Australians have never been so dependent on the not-for-profit sector for social services, and governments – of whatever shade – have never been so dependent on the organisational capacity of NFPs to deliver their policies.
Australia has a higher proportion of human services provided by NFPs than almost any other country, with the sector turning over $100 billion a year – more than the revenue of BHP Billiton (at $66 billion) or Telstra, News Corp and the Commonwealth Bank combined (together, about $80 billion).
Yet it’s only in the past year that Australia has, through formal legislation, defined what is and isn’t a charity – and in the process protecting their right to advocate and speaking to the right of all Australians to free speech (the next best thing to a Bill of Rights, for those who have been campaigning for constitutional reform).
The new Charities Act and the establishment of a regulator – the Australian Charities and Not-for-Profit Commission (ACNC) – were the first significant reforms to the NFP sector in Australia’s history. Why did we have to wait so long for such developments? After all, what happens to the NFP sector matters.
And, as Australia goes to the polls, governments matter a great deal to the NFP sector. Around one third of NFP revenue comes from government. Major policy shifts affect the NFP employees who make up 8% of the Australian workforce, the five million-plus volunteers in the sector and the millions more who receive NFP services.
So what might the future hold? If a Coalition government is elected, it’s not good news for the ACNC.
Labor senator Doug Cameron, the Coalition’s Kevin Andrews and Australian Greens Senator Rachel Siewert last week took part in a National Press Club election forum looking at the NFP sector and, there, Mr Andrews reiterated his position that the ACNC is a “power grab” by government.
The Coalition would, alternatively, establish “a small commission as an educative and training body”, Mr Andrews said. This new body would be attached, initially, to the Australian Taxation Office and would have no regulatory role.
Defending the ACNC, senators Cameron and Siewert said the body would reduce red tape by it leading to process to harmonise laws across the states. They pointed out that the sector had long campaigned for the body and that a recent survey by Net Balance and Pro Bono Australia of more than 1500 NFP sector workers had found that 81% supported the ACNC.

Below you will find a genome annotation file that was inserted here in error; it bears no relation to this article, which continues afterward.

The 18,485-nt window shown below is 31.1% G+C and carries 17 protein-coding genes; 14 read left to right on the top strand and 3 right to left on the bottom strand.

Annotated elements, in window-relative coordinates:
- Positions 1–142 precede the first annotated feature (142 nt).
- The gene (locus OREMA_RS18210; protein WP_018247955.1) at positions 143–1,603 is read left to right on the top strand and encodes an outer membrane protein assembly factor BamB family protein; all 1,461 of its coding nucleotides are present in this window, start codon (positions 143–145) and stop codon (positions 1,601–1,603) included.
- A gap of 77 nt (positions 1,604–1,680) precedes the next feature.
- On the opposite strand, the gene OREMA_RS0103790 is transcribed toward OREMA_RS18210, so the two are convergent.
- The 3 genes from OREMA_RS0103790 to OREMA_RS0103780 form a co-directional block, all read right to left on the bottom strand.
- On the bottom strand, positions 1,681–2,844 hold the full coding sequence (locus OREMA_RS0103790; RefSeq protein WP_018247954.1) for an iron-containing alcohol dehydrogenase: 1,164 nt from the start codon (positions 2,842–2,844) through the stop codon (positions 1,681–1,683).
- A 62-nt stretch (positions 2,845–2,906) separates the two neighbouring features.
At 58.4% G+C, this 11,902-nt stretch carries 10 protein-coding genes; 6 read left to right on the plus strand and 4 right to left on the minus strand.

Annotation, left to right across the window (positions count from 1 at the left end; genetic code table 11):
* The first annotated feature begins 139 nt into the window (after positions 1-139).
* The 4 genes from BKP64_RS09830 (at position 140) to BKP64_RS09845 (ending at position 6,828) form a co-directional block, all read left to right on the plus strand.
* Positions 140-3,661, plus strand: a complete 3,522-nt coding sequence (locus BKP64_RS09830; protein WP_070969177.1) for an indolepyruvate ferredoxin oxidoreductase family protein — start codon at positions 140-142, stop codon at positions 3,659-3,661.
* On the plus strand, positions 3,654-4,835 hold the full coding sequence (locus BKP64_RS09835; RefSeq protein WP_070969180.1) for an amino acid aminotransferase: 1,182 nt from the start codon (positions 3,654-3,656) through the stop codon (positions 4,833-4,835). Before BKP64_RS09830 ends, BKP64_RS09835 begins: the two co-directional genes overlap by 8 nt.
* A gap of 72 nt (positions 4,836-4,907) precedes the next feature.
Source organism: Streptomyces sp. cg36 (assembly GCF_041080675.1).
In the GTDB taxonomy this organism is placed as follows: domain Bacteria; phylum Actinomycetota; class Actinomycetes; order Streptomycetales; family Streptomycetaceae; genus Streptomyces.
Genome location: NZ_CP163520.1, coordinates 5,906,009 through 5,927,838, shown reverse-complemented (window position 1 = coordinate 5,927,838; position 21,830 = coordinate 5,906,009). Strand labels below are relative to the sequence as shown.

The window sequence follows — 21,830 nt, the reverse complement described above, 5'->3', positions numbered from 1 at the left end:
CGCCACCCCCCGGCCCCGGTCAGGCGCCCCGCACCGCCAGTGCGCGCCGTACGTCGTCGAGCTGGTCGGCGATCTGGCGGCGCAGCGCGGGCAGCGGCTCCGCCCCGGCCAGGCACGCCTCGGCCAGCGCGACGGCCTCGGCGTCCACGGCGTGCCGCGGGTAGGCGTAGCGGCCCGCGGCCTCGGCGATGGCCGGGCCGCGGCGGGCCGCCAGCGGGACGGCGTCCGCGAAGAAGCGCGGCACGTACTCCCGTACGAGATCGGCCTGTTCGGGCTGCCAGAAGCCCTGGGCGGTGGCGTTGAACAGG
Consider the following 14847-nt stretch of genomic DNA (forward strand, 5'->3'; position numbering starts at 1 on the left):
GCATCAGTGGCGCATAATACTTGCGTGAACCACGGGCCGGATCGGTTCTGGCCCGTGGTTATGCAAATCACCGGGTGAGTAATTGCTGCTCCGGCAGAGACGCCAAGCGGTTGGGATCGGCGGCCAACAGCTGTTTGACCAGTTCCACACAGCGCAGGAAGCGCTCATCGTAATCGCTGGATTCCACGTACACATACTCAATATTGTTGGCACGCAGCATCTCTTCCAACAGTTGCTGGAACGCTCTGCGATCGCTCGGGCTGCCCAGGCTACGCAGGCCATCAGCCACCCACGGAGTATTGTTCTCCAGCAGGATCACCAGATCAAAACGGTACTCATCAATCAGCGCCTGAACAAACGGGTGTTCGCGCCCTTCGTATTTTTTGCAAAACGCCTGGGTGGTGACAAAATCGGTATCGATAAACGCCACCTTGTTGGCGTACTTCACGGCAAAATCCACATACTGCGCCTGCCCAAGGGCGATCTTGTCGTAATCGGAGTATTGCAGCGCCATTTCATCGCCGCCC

Mr Andrews responded that he had consulted extensively with the sector and he heard from many that the ACNC was just another source of burdensome red tape.
Both senators Cameron and Siewert argued that the language used by Mr Andrews was evidence that the Coalition was adopting the Big Society agenda of UK Prime Minister David Cameron. (It’s been dubbed “Big Society” because, following its implementation, power is said to move away from politicians and to the people.)
They pointed to Andrews' commitment to find alternative revenue streams for the sector and to “get government out of the way”. Senator Cameron argued that if government “vacates the space” it will leave an unfilled gap in NFP resources.
Mr Andrews rejected comparisons with the Big Society agenda in the UK. However, it is plausible these ideas might diffuse to Australia. Big Society architect Phillip Blond was brought here in mid-2011 and introduced to a Menzies Research Centre forum as a “friend of Australia” by Opposition Leader Tony Abbott.
Blond also briefed senior Liberals and local government officials. In his “Stronger Economy and Stronger Australia” speech to the National Press Club in January last year Mr Abbott invoked four core Big Society tenets: engaging community and for-profit organisations to deliver public services; increased reliance on and advocacy for community volunteerism; reviewing welfare provision arrangements; and managing the budgets and staffing of public schools and hospitals through community boards.
The big question is whether a Coalition government’s commitment to “getting out of the way” will translate into getting out of funding the sector. We’ll have to wait and see whether small government will become a burden or a reprieve for the NFP sector in Australia.